Photo Rounds

Jaw pain

A middle-aged woman went to see her family physician (FP) because the left side of her jaw hurt. The FP noted that several of her bottom left molars were fully decayed. The patient acknowledged that was where the pain was localized. The FP also noted 2 firm, round, nontender masses under her tongue.

What's your diagnosis?


 

The FP diagnosed the masses as torus mandibularis caused by bony exostoses. These masses look like a torus palatinus and have the same pathophysiology. However, they are usually bilateral rather than at the midline.

Although this patient had multiple untreated dental problems, the tori were an incidental finding and the pain was due to her severe dental caries. There were no signs of a dental abscess, so the patient was referred to a dentist for dental extractions; no antibiotics were prescribed. The patient was also counseled about the importance of good oral hygiene. Surgical excision of the tori was not indicated.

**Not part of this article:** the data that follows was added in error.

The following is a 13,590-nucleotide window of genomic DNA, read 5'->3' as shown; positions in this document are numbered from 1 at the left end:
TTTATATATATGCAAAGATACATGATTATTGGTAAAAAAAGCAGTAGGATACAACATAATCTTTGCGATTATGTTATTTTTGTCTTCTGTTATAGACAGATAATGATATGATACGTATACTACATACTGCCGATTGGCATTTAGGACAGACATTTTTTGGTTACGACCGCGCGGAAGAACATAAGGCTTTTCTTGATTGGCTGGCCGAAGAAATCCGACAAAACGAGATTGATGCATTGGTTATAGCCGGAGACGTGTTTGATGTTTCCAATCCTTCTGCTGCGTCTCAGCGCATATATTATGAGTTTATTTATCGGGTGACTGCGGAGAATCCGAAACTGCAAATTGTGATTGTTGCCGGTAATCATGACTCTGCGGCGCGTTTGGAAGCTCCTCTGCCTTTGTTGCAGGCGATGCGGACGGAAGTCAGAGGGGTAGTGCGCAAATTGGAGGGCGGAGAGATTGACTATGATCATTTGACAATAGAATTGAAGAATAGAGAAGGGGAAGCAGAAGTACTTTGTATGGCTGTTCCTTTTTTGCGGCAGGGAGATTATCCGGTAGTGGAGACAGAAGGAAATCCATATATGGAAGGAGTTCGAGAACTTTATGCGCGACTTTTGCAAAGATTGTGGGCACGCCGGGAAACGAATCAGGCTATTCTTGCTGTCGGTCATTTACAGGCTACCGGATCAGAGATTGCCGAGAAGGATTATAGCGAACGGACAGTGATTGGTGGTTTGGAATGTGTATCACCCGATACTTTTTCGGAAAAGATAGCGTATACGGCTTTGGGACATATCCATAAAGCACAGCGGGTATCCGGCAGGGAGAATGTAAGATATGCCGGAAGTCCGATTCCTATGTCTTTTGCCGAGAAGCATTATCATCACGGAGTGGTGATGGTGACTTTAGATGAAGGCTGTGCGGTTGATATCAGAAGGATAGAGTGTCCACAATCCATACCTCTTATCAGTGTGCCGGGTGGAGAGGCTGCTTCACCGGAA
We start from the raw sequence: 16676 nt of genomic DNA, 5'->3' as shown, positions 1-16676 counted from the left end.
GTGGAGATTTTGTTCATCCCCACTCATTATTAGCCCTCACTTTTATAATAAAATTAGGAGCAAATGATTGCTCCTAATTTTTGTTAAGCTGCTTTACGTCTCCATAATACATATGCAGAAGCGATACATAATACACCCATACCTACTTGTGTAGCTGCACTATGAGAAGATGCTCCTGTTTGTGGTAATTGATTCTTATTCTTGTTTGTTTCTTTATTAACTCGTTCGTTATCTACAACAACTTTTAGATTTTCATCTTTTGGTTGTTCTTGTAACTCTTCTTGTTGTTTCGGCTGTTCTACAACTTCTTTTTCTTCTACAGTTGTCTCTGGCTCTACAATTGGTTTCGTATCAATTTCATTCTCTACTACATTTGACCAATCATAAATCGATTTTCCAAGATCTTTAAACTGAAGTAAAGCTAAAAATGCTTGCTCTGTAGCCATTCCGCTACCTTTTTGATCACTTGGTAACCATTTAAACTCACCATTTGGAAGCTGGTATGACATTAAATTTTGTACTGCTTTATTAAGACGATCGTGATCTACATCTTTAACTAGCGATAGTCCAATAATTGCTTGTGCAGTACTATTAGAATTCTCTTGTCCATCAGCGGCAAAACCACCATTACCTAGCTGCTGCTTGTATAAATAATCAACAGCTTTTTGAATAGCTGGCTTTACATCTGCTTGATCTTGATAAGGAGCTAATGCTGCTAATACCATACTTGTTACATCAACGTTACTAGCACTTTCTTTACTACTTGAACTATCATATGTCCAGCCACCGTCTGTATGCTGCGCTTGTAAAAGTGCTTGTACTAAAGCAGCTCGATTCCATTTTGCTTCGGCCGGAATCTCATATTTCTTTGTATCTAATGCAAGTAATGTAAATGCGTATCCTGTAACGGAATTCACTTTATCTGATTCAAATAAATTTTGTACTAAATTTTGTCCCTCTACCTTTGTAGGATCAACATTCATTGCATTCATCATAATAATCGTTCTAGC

Photos and text for Photo Rounds Friday courtesy of Richard P. Usatine, MD. This case was adapted from: French L, Smith M. Torus palatinus. In: Usatine R, Smith M, Mayeaux EJ, et al, eds. Color Atlas of Family Medicine. 2nd ed. New York, NY: McGraw-Hill; 2013:206-207.

To learn more about the Color Atlas of Family Medicine, see: http://www.amazon.com/Color-Family-Medicine-Richard-Usatine/dp/0071769641/ref=dp_ob_title_bk

You can now get the second edition of the Color Atlas of Family Medicine as an app for mobile devices by clicking on this link: http://usatinemedia.com/

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